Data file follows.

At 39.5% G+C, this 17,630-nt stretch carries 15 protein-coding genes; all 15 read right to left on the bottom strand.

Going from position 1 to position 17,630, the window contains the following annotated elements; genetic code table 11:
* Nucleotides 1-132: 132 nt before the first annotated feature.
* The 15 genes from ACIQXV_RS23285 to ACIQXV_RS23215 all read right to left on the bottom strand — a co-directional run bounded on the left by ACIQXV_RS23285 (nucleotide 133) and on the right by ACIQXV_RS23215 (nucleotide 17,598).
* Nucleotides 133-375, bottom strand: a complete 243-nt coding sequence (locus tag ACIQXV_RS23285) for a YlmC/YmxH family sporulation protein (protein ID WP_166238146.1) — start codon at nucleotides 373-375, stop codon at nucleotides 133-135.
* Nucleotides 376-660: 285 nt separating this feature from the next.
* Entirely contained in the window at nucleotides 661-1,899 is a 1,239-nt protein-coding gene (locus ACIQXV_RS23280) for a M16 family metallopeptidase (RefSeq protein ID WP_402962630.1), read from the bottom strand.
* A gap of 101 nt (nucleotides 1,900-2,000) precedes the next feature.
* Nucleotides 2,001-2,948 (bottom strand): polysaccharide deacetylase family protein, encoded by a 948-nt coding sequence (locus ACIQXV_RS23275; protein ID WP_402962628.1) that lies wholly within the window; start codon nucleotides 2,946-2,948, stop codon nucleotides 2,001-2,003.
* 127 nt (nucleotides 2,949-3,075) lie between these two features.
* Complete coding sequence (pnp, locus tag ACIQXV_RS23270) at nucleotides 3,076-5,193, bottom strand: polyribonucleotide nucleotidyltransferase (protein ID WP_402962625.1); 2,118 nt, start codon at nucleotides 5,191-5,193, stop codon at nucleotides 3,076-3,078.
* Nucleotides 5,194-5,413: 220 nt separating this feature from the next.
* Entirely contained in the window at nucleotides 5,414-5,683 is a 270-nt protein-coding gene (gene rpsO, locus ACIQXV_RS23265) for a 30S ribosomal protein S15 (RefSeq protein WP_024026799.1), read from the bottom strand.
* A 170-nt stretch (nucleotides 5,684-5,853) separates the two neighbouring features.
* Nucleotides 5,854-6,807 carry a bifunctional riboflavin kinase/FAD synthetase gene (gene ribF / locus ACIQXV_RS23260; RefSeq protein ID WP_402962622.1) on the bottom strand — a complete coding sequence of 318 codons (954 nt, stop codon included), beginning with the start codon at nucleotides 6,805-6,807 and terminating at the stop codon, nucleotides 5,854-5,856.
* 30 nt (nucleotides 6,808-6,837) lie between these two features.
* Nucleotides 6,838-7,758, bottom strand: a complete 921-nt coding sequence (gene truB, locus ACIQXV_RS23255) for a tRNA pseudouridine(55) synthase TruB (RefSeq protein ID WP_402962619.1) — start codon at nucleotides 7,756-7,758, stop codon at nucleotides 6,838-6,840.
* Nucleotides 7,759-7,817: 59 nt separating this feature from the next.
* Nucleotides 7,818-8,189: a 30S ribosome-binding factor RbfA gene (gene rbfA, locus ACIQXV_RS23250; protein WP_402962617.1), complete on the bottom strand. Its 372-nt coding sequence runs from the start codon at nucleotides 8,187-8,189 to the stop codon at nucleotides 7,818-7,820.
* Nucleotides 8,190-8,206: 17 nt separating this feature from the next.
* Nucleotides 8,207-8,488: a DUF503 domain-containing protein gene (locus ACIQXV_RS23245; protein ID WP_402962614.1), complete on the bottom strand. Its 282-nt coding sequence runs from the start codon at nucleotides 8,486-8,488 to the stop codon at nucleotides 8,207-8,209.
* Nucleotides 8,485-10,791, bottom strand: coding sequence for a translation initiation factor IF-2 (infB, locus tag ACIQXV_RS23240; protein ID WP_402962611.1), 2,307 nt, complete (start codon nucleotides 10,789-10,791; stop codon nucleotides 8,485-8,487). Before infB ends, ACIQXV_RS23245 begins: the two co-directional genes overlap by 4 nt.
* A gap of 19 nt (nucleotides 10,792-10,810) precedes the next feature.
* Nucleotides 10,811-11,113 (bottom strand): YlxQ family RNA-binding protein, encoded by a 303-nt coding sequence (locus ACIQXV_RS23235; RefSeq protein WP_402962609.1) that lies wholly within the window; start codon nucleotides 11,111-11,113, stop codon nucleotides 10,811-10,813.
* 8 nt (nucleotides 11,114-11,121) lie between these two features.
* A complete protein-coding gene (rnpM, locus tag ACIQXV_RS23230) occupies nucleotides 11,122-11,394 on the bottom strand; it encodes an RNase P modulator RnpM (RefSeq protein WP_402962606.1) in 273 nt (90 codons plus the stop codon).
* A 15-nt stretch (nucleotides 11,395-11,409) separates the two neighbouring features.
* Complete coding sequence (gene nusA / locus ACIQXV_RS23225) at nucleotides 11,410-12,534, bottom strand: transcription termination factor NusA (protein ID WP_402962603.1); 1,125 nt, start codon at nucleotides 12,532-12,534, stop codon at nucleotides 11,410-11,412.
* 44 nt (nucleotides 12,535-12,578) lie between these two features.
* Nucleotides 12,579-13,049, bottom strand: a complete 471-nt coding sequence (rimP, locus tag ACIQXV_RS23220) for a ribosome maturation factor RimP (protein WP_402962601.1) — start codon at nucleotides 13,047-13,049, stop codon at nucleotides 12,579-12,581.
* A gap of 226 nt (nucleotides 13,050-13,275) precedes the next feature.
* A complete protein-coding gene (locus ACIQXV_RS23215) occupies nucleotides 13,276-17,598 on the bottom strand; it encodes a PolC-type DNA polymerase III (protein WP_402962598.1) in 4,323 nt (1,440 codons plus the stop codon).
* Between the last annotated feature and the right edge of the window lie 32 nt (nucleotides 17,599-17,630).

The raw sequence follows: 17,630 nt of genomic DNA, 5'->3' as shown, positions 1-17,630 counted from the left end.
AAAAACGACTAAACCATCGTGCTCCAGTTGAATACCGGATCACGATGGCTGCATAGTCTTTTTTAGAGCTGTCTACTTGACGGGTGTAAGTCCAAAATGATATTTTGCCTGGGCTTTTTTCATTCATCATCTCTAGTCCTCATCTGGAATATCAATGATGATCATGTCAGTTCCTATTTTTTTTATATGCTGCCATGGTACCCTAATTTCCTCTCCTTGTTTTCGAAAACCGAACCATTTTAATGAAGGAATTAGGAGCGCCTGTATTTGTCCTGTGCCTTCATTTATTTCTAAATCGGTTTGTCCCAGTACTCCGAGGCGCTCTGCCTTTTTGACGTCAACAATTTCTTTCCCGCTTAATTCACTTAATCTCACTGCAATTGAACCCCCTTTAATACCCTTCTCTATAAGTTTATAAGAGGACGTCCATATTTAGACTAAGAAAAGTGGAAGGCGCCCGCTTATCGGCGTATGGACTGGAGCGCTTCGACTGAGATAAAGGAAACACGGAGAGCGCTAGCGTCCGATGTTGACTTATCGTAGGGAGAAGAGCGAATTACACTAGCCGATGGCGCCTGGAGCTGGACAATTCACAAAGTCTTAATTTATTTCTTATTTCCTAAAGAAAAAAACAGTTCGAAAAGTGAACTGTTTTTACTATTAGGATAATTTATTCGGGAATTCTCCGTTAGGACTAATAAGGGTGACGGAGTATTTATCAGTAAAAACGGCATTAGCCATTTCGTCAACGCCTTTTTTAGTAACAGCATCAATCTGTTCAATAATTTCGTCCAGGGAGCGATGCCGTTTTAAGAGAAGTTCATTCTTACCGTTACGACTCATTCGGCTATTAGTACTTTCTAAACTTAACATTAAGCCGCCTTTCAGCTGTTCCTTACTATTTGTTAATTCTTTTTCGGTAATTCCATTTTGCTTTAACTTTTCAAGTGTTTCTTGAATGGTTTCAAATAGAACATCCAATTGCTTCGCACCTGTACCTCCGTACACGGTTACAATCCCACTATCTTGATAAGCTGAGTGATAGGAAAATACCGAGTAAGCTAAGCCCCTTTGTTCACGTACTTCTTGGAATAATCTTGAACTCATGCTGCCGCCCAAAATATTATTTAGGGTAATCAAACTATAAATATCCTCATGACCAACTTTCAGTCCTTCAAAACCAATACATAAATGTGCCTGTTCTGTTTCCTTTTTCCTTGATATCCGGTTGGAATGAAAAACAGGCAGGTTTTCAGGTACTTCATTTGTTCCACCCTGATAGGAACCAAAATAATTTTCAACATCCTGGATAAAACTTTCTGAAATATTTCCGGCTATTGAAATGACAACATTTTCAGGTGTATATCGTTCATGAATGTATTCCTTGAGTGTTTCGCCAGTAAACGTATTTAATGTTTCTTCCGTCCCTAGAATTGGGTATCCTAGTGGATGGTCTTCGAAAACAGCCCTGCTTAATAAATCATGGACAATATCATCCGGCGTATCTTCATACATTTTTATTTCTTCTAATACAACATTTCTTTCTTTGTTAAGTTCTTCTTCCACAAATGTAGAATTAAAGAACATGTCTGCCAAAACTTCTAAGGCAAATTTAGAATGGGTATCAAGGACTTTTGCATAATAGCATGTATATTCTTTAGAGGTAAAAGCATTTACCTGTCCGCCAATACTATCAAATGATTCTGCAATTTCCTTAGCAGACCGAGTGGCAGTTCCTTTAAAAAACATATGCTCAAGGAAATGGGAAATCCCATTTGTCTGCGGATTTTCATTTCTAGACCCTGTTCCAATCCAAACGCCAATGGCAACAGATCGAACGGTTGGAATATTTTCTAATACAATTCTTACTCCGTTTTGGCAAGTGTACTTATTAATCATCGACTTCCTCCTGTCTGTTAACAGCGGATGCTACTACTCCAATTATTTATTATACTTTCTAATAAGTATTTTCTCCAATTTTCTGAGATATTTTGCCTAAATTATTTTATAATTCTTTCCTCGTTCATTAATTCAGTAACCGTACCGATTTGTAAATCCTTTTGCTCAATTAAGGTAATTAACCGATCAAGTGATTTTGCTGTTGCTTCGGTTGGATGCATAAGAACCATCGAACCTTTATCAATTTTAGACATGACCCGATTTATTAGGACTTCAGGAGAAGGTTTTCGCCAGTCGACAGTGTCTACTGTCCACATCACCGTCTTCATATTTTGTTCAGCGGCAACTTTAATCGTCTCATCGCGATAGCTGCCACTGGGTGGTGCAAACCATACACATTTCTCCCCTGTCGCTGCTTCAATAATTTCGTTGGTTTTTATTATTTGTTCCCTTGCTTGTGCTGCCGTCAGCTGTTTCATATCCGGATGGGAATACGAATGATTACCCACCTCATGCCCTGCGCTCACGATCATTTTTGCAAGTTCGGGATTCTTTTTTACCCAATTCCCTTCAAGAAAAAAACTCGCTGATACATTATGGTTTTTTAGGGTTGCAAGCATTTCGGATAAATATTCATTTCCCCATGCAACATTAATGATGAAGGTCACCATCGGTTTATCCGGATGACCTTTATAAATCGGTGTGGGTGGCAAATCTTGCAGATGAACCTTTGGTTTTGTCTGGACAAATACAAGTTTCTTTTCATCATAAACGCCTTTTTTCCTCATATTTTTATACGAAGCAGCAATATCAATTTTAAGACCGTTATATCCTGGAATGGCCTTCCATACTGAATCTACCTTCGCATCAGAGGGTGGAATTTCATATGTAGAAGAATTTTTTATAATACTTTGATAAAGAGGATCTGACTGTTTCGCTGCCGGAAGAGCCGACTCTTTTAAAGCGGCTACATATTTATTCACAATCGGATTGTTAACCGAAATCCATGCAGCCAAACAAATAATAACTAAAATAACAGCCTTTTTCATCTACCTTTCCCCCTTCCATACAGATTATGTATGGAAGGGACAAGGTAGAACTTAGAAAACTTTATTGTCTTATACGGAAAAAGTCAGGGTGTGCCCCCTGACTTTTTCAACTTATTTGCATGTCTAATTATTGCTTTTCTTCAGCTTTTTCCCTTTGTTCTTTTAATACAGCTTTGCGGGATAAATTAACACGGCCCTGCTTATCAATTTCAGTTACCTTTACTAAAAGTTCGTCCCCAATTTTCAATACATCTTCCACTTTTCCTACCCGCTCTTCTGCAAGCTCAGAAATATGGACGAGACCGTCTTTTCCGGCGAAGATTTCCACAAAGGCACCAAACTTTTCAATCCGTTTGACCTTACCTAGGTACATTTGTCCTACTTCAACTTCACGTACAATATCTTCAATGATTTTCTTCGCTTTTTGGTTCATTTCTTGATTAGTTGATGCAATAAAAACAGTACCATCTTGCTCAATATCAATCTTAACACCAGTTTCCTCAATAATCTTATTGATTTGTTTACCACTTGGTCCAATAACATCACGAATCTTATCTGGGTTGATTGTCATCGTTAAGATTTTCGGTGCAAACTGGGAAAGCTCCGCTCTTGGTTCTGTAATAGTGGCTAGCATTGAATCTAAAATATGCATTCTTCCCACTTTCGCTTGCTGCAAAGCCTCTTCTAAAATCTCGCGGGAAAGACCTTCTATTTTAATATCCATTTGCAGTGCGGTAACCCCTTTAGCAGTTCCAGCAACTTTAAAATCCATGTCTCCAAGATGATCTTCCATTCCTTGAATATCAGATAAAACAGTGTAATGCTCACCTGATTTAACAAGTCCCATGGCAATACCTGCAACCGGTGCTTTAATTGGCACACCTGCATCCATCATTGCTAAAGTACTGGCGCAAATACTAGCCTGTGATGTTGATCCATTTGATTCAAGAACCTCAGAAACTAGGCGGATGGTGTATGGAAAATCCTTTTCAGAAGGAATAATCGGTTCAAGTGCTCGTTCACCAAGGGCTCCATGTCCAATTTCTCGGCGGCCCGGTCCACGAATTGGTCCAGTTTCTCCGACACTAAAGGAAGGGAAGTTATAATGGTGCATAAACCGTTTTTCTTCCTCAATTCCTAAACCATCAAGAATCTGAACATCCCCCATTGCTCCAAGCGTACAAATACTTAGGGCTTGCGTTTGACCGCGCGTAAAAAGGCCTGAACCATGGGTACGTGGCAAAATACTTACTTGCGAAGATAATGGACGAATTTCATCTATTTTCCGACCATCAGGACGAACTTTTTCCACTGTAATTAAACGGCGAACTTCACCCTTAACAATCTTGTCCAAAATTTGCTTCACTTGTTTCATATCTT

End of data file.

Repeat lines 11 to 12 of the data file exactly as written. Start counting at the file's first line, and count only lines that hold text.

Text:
* Complete coding sequence (pnp, locus tag ACIQXV_RS23270) at nucleotides 3,076-5,193, bottom strand: polyribonucleotide nucleotidyltransferase (protein ID WP_402962625.1); 2,118 nt, start codon at nucleotides 5,191-5,193, stop codon at nucleotides 3,076-3,078.
* Nucleotides 5,194-5,413: 220 nt separating this feature from the next.